In 1961, William Folan, a field director for the Instituto Nacional de Antropologia e Historia (INAH), helped launch another expedition into the cenote. Some of their notable discoveries included an inscribed, gold-sheathed bone, a large chert knife with a gold-sheathed wooden handle, and wooden ear flares with jade and turquoise mosaic.
In 1967-1968, Norman Scott and Román Piña Chán led another expedition. They tried two new methods that many people had suggested for a long time: emptying the water out of the cenote and clarifying the water. Both of these methods were only partially successful. Only about 4 metres (13 ft) of water could be removed, and the water was only clarified for a short amount of time.
Objects found in the Sacred Cenote
Archaeological investigations support this as thousands of objects have been removed from the bottom of the cenote, including artifacts made from gold, jadeite, copal, pottery, flint, obsidian, shell, wood, rubber, cloth, as well as human skeletons.
Many perishable objects were preserved by the cenote. Wooden objects which normally would have rotted were preserved in the water. A great variety of wooden objects have been found including weapons, scepters, idols, tools and jewelry. Jade was the largest category of objects found, followed by textiles. The presence of jade, gold and copper in the cenote offers proof of the importance of Chichén Itzá as a cultural city center.
None of these raw materials are native to the Yucatán, which indicates that they were valuable objects brought to Chichén Itzá from other places in Central America and then sacrificed as an act of worship. Pottery, stone, bone and shells were also found in the cenote. Archaeologists have found that many objects show evidence of being intentionally damaged before being thrown into the cenote, and have speculated that this intentional damage is meant to be analogous to “killing” the object as a sacrifice.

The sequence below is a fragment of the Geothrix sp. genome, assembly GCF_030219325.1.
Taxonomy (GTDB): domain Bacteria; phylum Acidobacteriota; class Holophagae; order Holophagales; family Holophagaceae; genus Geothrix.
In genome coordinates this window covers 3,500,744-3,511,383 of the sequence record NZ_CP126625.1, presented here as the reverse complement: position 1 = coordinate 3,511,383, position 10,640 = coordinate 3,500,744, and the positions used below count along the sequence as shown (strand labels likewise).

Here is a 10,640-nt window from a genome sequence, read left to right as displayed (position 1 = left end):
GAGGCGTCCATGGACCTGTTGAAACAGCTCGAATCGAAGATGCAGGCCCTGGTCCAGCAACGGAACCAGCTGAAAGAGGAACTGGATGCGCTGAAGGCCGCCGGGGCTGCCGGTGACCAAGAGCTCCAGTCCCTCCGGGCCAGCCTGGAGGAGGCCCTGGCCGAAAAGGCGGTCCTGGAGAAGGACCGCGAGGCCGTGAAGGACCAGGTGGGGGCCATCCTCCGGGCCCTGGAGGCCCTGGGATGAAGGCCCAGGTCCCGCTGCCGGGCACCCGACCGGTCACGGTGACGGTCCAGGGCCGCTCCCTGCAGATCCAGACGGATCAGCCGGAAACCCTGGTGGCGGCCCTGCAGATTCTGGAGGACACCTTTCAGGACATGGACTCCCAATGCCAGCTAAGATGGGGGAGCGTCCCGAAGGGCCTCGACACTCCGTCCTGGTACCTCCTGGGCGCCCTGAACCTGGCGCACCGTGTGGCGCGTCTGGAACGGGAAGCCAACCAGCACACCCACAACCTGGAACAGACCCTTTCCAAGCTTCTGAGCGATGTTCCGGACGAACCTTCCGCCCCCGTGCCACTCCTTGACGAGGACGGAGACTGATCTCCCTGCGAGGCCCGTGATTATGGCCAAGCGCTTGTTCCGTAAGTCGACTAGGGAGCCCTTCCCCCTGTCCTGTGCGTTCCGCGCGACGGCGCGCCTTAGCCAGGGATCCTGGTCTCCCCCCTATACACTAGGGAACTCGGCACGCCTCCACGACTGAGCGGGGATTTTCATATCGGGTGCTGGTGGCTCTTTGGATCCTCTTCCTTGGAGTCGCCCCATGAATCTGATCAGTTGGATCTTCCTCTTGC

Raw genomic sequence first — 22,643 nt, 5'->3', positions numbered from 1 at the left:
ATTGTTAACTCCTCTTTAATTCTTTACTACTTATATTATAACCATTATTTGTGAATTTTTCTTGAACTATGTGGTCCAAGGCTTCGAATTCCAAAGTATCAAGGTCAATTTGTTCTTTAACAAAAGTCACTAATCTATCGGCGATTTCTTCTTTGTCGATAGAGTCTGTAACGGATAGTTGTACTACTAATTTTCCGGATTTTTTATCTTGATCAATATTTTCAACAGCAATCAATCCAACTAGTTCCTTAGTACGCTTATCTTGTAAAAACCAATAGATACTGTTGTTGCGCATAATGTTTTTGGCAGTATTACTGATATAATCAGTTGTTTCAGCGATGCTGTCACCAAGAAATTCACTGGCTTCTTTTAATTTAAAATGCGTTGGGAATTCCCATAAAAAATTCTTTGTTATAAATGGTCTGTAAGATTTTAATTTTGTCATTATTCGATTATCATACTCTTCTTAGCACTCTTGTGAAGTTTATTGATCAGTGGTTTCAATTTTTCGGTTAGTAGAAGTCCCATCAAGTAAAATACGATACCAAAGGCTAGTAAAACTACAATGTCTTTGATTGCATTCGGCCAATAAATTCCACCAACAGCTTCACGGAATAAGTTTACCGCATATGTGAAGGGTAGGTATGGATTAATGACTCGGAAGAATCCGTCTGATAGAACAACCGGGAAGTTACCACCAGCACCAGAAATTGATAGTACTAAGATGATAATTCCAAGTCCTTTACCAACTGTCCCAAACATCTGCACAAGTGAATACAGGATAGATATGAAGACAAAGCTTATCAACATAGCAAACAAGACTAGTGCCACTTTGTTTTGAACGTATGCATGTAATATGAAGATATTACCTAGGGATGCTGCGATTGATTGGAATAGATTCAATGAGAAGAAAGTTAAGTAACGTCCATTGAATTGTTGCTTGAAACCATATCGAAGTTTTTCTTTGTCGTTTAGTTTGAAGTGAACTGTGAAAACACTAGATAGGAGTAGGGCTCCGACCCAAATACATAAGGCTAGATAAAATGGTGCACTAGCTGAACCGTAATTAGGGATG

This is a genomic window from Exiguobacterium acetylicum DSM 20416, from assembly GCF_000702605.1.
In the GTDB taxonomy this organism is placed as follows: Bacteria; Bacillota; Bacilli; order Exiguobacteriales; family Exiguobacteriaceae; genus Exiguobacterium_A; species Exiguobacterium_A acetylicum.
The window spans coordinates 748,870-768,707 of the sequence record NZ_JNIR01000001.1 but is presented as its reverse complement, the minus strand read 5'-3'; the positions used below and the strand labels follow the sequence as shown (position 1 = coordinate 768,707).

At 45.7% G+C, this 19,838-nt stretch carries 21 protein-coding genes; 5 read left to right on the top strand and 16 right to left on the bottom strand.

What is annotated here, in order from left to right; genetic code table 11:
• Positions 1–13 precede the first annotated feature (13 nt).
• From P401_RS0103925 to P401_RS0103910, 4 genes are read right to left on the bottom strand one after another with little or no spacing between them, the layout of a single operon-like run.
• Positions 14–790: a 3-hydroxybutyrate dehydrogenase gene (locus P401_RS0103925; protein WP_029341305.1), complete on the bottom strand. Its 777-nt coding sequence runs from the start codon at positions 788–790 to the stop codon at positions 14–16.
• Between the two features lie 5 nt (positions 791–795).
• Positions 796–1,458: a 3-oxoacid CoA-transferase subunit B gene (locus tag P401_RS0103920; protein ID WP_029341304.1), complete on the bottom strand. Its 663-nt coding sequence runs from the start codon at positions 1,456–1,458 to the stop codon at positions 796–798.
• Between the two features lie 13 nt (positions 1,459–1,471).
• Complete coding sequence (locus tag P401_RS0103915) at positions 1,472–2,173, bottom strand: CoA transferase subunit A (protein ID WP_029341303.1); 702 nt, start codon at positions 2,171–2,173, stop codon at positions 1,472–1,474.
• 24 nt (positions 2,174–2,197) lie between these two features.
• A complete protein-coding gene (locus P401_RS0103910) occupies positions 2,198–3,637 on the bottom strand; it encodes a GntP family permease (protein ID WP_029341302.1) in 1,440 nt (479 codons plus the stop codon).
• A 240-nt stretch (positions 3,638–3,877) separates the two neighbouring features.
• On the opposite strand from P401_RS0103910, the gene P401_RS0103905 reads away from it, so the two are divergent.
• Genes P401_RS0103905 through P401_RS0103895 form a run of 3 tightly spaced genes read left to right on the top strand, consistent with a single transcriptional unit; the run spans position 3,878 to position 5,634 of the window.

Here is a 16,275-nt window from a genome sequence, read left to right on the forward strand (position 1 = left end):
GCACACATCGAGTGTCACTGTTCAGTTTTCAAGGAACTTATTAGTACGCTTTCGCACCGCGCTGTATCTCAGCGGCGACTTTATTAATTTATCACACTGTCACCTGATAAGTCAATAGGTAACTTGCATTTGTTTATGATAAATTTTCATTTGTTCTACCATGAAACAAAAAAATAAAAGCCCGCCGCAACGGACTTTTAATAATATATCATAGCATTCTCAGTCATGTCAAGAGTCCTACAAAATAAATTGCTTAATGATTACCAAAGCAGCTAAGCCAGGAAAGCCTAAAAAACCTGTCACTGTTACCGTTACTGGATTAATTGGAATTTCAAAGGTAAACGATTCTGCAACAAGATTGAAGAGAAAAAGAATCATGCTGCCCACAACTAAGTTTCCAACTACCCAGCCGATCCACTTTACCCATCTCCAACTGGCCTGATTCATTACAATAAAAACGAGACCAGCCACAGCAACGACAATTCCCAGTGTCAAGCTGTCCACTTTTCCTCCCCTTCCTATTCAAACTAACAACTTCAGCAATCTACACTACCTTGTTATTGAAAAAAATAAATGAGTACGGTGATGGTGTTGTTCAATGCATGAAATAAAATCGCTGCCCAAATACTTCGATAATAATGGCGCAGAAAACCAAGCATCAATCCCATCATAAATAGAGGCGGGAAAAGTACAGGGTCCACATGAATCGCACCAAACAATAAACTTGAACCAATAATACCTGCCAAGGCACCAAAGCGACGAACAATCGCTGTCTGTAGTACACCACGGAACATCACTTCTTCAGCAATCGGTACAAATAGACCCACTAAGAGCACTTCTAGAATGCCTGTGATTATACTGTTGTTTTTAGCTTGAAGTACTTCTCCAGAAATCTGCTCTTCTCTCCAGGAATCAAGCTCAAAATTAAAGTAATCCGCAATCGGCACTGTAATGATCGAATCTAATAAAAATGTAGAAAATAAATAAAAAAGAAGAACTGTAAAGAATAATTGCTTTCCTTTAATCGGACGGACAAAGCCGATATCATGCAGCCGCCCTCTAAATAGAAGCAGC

Certain cenotes contain a large number of human remains, including both males and females, and young children/infants. According to archaeologist Guillermo de Anda of the University of Yucatán, evidence from Mayan mythology suggests that many young victims (most aged 6 to 12) were male. While the classical images of a female Mayan sacrifice being flung alive to drown in a cenote are pervasive, Guillermo de Anda's writings on the subject suggest that most sacrificial victims — juveniles who were either purchased or captured while their parents were working in the fields, warriors captured in battle, or elites captured during conflicts with neighboring clans — were usually (though not always) killed prior to being thrown into the cenote, and in many cases, dozens of miles from the cenotes in which their bodies were eventually deposited. He also notes that only a certain set of cenotes was used in this way, while others were reserved for domestic purposes (de Anda 2007). This suggests that Mayan religious officiants believed that only certain cenotes led to the underworld, and sacrifices placed in others would serve no purpose. It also suggests that the status of the victim as alive or dead was unimportant. The occasional appearance of human remains in non-sacrificial cenotes can be attributed to rare errors in judgement on the part of the shaman. The actual pattern by which a particular victim's remains became interred in which cenotes remains a subject of conjecture.
The Franciscan leader Diego de Landa reported that he witnessed live sacrifices being thrown into the cenote at Chichén Itzá. However, his account does not indicate the regularity of this behavior.